Posted: Wed, February 19, 2014
We are all so different, yet we are all the same. While the great "American Melting Pot" has blurred some of the differences, one factor that traditionally distinguished individuals within the broader community was ethnic background. And while ethnicity lends its particular imprint, one thing that draws people of all cultures together is their art. That in itself is something to celebrate.
Posted: Mon, January 13, 2014
The current exhibit at the Carnegie Cultural Center in New Hampton, entitled "Art of the People" celebrates both the differences and similarities found in ethnically influenced art forms. Bold Chinese brushwork calligraphy is seen alongside delicate lettering typical of Norwegian rosemaling; expressive native American kachina dolls dance alongside mute Guatemalan worry dolls; fine, hand-painted Swedish glassware is contrasted with robust Italian Murano glass. Weaving, painting, printmaking and sculpture are a few of the other art forms featured in this richly-varied exhibit which encourages thoughtful observers to see and appreciate cultural influences in their everyday environment.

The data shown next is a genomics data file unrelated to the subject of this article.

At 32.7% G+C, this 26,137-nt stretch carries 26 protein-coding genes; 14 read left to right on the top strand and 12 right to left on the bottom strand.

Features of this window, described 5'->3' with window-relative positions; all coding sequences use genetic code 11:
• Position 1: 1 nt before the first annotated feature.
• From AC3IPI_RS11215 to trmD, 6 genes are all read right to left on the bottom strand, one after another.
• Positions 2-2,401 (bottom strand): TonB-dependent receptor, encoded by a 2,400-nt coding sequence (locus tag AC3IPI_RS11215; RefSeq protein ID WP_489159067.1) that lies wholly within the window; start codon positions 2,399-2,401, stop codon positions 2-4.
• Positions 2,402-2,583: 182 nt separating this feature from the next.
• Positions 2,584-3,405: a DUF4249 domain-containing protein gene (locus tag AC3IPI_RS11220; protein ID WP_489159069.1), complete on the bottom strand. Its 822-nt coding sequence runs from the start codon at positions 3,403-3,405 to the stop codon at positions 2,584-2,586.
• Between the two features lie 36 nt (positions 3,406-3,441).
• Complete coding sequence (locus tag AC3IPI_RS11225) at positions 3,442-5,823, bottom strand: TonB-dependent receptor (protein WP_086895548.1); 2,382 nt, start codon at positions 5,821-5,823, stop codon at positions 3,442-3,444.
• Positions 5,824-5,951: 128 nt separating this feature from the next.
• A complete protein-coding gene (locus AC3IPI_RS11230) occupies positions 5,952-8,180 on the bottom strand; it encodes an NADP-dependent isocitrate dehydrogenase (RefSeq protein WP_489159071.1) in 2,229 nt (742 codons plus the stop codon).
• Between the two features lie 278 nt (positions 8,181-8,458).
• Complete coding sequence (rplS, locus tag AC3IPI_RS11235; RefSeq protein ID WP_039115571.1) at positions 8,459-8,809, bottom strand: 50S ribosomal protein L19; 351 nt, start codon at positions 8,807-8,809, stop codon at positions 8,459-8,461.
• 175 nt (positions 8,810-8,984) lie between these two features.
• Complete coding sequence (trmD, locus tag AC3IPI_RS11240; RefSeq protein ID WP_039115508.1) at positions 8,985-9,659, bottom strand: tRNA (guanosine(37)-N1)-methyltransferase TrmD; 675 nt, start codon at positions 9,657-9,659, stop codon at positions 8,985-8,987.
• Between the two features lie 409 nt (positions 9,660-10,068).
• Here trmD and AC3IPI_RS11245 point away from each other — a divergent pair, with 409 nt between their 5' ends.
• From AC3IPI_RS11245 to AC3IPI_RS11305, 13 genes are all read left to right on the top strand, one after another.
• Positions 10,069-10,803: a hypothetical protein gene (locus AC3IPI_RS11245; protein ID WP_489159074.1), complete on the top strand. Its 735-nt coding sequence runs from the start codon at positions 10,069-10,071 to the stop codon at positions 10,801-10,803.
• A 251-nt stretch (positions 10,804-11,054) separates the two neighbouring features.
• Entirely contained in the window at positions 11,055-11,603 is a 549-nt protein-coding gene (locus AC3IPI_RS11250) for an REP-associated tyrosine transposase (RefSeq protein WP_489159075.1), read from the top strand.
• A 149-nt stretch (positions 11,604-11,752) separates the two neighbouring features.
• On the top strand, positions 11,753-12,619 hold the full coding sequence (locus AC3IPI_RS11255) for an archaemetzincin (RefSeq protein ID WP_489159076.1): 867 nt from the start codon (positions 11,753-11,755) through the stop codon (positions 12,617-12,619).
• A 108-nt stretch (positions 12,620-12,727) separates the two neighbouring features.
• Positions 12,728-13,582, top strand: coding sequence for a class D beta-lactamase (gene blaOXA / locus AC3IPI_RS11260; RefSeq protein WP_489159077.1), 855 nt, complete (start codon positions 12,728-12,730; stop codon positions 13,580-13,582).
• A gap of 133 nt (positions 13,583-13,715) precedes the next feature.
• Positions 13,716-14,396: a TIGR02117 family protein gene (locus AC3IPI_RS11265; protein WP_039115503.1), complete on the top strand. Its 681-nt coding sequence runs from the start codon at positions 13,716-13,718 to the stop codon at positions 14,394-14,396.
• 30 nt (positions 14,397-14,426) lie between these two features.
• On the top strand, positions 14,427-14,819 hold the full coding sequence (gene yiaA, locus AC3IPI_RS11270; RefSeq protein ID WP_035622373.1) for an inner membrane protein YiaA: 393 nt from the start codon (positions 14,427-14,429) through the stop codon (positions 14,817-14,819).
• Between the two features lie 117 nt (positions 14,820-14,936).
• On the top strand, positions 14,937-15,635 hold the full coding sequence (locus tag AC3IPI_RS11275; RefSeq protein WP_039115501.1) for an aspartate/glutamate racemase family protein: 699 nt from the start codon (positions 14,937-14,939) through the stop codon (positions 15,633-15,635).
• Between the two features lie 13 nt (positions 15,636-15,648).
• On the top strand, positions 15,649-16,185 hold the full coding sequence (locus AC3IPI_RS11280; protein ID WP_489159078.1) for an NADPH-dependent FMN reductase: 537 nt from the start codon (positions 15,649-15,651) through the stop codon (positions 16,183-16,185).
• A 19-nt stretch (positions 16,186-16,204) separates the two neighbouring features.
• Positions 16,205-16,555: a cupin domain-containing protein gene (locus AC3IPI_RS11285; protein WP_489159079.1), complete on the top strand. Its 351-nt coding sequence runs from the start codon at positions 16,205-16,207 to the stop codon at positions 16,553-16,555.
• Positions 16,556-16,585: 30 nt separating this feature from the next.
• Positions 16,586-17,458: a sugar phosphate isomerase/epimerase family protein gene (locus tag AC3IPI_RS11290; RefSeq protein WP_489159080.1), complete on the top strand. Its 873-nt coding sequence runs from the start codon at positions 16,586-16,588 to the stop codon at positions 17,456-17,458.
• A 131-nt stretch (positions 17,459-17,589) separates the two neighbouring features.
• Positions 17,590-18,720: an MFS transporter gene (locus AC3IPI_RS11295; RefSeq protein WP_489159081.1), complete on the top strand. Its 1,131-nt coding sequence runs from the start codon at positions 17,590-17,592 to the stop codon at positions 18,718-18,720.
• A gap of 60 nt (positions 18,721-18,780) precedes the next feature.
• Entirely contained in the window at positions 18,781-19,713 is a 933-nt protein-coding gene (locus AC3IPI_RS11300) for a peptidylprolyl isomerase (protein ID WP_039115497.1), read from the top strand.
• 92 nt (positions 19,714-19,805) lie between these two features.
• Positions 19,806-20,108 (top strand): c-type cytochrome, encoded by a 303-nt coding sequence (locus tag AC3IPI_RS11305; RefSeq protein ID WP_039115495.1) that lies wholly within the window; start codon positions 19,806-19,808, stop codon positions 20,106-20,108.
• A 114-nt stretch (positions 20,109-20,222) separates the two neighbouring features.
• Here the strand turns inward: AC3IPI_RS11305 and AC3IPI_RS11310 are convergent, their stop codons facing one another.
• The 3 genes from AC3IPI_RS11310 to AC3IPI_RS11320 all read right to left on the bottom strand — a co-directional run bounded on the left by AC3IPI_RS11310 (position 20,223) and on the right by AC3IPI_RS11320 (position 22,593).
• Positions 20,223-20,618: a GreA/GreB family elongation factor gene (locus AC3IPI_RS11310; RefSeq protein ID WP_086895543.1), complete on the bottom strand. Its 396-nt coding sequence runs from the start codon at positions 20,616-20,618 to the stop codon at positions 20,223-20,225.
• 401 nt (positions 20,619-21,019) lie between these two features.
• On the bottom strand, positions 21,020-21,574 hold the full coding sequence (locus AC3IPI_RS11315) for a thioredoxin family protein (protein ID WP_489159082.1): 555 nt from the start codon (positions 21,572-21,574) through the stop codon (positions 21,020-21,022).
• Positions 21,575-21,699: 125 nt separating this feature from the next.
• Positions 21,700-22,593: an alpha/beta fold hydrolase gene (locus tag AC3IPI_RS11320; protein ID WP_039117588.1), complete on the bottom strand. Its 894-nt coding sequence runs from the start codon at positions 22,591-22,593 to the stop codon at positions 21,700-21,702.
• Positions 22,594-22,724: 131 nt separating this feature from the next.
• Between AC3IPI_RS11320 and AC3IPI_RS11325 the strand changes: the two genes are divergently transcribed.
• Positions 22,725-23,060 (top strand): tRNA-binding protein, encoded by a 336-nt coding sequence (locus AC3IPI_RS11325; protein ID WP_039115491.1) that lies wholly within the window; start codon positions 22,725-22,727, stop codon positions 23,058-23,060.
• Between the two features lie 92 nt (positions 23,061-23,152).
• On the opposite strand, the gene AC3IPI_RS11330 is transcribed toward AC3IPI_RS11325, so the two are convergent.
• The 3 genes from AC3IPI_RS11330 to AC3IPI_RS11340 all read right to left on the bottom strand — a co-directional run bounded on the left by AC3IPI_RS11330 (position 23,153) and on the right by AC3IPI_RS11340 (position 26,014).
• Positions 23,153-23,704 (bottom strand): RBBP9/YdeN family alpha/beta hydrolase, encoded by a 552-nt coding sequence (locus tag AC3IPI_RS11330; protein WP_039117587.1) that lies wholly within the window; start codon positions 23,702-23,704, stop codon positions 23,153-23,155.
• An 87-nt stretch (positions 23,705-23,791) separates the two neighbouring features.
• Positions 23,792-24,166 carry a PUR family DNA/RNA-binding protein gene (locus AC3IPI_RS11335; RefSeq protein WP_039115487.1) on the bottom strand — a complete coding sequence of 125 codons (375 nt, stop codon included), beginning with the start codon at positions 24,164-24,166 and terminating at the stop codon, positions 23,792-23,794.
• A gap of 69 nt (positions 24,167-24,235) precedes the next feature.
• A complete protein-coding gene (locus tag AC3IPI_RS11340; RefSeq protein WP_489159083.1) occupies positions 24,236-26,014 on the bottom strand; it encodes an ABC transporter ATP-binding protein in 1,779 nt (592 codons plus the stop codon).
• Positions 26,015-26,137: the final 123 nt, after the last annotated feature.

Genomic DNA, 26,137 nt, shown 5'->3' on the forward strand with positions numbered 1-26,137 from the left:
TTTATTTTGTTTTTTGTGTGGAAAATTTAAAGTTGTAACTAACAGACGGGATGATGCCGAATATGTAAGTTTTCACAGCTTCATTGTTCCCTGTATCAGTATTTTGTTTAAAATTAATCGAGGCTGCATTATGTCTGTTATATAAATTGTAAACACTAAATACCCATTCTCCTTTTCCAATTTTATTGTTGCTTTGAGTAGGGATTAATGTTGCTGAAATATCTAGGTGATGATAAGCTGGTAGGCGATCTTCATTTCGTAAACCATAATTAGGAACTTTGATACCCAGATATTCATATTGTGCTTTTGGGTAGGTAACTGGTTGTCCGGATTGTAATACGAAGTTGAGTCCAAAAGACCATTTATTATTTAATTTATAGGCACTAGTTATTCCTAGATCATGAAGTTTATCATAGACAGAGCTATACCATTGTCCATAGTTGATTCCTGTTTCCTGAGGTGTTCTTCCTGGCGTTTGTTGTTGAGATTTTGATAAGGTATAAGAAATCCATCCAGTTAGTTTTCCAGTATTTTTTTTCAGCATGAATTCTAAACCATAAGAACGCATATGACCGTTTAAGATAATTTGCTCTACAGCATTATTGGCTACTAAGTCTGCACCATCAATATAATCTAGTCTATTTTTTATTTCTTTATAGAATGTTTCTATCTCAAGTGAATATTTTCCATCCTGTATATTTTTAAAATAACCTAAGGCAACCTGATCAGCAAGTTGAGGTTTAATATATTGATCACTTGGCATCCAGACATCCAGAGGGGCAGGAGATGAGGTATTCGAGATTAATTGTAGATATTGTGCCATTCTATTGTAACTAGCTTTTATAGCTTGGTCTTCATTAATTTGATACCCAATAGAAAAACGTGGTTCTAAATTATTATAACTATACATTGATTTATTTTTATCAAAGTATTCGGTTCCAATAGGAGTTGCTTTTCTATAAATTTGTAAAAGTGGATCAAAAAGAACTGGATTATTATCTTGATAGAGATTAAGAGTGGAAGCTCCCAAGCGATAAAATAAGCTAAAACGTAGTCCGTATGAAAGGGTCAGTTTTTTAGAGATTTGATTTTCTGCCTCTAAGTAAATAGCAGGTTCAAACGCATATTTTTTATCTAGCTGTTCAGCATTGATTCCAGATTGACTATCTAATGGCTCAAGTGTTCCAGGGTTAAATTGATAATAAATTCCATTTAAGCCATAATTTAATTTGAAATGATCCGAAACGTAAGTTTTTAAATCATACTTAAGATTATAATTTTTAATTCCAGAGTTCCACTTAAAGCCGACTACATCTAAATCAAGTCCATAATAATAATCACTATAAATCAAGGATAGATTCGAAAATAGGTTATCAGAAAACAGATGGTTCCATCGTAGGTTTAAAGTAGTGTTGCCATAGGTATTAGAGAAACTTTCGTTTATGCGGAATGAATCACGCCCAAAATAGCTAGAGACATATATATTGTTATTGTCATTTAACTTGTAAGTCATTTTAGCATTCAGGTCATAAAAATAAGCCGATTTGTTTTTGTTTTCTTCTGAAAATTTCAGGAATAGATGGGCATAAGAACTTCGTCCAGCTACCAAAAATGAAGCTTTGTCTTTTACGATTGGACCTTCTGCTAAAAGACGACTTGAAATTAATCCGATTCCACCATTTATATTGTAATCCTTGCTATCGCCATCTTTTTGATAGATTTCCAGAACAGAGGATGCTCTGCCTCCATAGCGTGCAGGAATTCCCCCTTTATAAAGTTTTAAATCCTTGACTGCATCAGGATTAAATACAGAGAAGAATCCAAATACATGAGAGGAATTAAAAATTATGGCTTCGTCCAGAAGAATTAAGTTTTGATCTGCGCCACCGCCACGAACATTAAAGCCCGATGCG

"Art of the People" will be on display through the end of March. The Carnegie Cultural Center is open Thursdays 12 - 6, Saturdays 10 - 4, Sundays 1-4 or any time by appointment. Admission is free. For more information, contact the Cultural Center at (641) 394-2354 or visit the website at www.carnegieculturalcenter.org
Photo: L-R: "Purebreds" all, German, Inge Ott, Filipina, Fely Steffen, and Norwegian, Hazel
Hereid, display art forms that are representative of their ethnic traditions.